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Manipulate VHD (Virtual Hard Disk) images the open-source way.
Wanted me to list -luuid after object. Strange. Signed-off-by: Andrei Warkentin <firstname.lastname@example.org>
Latest commit cafd9bf
Mar 6, 2014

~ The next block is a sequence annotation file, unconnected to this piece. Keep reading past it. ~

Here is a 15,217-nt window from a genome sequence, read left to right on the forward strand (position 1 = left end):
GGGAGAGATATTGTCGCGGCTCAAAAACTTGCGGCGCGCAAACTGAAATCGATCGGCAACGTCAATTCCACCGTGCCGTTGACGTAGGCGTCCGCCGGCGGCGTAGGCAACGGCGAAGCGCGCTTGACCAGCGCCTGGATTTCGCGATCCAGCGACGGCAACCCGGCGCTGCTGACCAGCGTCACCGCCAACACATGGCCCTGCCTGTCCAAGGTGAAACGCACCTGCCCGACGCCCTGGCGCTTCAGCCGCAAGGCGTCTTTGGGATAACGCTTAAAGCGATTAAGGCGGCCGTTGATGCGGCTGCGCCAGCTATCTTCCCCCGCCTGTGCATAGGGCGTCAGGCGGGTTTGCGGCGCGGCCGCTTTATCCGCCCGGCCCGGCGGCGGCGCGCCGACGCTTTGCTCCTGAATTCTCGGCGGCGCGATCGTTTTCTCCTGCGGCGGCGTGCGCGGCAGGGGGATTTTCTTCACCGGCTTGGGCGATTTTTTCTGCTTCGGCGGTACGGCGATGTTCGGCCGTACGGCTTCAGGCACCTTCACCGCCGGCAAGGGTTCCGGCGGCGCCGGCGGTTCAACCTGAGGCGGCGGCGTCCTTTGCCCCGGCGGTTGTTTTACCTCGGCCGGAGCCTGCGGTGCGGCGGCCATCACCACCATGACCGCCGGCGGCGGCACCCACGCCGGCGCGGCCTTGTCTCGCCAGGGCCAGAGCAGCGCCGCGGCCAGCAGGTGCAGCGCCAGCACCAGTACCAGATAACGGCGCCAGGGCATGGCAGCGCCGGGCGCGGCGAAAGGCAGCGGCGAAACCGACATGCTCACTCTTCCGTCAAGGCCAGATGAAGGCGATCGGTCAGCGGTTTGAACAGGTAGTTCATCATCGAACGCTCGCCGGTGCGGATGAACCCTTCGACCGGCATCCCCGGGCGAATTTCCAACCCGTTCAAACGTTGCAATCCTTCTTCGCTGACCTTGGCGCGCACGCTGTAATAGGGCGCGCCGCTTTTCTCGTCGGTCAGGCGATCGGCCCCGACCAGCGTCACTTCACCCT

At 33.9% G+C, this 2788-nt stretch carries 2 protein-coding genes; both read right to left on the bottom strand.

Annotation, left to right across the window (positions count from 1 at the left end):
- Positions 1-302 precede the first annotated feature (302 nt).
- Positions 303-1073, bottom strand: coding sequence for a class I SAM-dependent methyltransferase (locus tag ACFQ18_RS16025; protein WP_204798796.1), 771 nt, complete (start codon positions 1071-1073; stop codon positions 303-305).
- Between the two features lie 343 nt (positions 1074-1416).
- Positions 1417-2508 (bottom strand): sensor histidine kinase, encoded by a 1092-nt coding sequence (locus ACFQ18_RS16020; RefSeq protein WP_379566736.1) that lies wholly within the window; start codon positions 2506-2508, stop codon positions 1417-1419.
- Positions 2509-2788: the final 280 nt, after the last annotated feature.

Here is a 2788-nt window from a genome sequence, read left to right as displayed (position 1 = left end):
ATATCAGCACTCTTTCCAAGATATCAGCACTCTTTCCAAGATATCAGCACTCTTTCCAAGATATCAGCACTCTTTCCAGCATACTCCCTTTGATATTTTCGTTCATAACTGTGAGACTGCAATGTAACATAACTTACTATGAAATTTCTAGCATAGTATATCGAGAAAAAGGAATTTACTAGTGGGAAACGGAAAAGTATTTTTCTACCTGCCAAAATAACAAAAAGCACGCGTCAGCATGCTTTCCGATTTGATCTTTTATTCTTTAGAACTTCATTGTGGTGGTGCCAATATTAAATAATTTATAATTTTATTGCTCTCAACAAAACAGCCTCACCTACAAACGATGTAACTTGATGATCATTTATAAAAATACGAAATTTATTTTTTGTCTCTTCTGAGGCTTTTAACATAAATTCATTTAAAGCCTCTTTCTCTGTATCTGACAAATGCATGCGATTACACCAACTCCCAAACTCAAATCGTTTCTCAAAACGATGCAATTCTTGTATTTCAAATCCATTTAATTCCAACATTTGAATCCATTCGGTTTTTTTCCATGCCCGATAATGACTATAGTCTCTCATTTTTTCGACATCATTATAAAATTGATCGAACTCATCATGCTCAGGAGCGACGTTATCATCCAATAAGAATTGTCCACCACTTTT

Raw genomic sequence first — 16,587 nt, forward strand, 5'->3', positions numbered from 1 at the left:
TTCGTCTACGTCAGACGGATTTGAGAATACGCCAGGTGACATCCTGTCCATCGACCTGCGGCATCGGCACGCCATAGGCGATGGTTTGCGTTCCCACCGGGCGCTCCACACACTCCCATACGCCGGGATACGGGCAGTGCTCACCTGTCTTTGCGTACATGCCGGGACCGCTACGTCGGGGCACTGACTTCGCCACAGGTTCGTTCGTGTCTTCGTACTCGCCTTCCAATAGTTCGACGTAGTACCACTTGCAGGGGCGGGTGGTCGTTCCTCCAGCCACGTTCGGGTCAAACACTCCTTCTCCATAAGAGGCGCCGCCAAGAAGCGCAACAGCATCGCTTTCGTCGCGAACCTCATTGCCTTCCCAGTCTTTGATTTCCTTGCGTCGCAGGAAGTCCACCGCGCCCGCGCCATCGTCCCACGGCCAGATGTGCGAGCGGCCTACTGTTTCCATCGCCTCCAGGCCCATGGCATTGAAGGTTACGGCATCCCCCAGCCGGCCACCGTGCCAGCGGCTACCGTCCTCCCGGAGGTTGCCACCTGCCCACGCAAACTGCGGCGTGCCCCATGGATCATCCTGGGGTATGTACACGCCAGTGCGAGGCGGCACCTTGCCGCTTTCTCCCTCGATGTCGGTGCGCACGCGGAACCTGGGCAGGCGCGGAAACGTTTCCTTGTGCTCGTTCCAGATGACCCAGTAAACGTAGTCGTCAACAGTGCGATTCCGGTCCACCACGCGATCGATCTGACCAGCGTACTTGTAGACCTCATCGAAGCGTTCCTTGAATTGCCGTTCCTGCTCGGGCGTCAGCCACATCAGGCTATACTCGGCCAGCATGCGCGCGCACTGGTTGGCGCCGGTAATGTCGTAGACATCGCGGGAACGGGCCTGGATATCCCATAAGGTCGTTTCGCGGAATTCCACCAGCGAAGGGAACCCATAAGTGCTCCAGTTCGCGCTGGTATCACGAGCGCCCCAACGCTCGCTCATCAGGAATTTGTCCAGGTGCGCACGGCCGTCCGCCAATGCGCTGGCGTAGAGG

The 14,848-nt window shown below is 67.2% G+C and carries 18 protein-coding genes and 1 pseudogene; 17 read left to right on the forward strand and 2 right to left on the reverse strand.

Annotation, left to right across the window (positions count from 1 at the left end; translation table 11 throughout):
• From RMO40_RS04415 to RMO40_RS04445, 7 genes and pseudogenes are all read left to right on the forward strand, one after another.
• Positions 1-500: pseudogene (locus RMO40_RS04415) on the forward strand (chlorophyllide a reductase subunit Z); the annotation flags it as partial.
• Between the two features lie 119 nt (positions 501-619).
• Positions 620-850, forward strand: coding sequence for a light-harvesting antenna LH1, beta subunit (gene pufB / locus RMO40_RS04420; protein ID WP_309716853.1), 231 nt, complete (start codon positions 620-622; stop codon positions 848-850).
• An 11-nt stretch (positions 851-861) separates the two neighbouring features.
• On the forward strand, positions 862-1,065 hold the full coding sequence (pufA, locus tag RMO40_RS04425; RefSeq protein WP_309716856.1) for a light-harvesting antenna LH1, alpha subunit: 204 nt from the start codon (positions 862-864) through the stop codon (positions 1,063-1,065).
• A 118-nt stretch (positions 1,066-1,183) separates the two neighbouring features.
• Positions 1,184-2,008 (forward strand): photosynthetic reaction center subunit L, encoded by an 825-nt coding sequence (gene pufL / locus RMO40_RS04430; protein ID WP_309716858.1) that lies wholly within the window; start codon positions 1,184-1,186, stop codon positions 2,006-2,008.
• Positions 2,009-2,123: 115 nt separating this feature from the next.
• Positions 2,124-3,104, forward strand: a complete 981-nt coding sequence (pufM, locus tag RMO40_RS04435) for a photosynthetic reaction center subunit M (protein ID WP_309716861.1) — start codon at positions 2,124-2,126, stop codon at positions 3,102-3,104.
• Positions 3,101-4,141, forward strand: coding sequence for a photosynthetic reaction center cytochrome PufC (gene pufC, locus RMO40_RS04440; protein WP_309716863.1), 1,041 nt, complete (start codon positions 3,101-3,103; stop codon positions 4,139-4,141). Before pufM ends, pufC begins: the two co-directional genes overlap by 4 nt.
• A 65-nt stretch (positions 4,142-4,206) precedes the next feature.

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VHDtool ========== A tool to examine and manipulate VHD images. Initially meant as a way to test dynamic VHD support in my Linux kernel loop VHD parser support. Images mount in Win7. Why would you use this instead of qemu-img? VHDtool lets you tweak more parameters and create funky VHDs (and will support differencing disks soon too!). One more reason is that qemu-img actually produces corrupt images that don't fit the VHD spec. Unsure if they event mount on Win7. Stay tuned. Building ======== Builds on recent Linux (i.e. not RHEL5, *sigh*), and needs libuuid (you probably have it, but look for libuuid-devel or some similar package). To build: $ make Examples ======== $ ./vhdtool ./vhdtool [-s size] [-b block_size] [-c] [-t type] create|convert ... $ ./vhdtool create ./vhdtool -s size [-b block_size] [-c] [-t type] create vhd-file-name command 'create' failed $ ./vhdtool convert ./vhdtool [-b block_size] [-c] [-t type] convert source-file-name dest-file-name command 'convert' failed Generate a 512-byte fixed VHD: $ vhdtool -s 512 create test.vhd Generate a 50 sector fixed VHD: $ vhdtool -s 512s create test.vhd Generate a 12mb dynamic VHD: $ vhdtool -s 12m -t dyn create test.vhd Generate a 12mb dynamic VHD with non-default (2mb) block size: $ vhdtool -s 12m -b 4m create test.vhd Convert a raw image to a VHD $ vhdtool convert test.raw test.vhd Valid size modifiers are: b/B/*nothing* -> bytes k/K -> kilobytes m/M -> megabytes g/G -> gigabytes t/T -> terabytes s/S -> sectors Special Considerations ====================== You need to pass the '-c' option if you are creating images < 127GiB in size and the following apply to you: 1) You are converting a RAW disk imag and will be using it with the emulated IDE controller in Hyper-V. 2) You are creating a new VHD and are expecting to use it both with the emulated IDE controller and the virtual SCSI adapter in Hyper-V. The '-c' option, will ensure that the disk size implied by C/H/S calculations will never be less than the desired image size, with the side effect of making the image a little larger. Contact Info ============ Andrei Warkentin (email@example.com, firstname.lastname@example.org, email@example.com)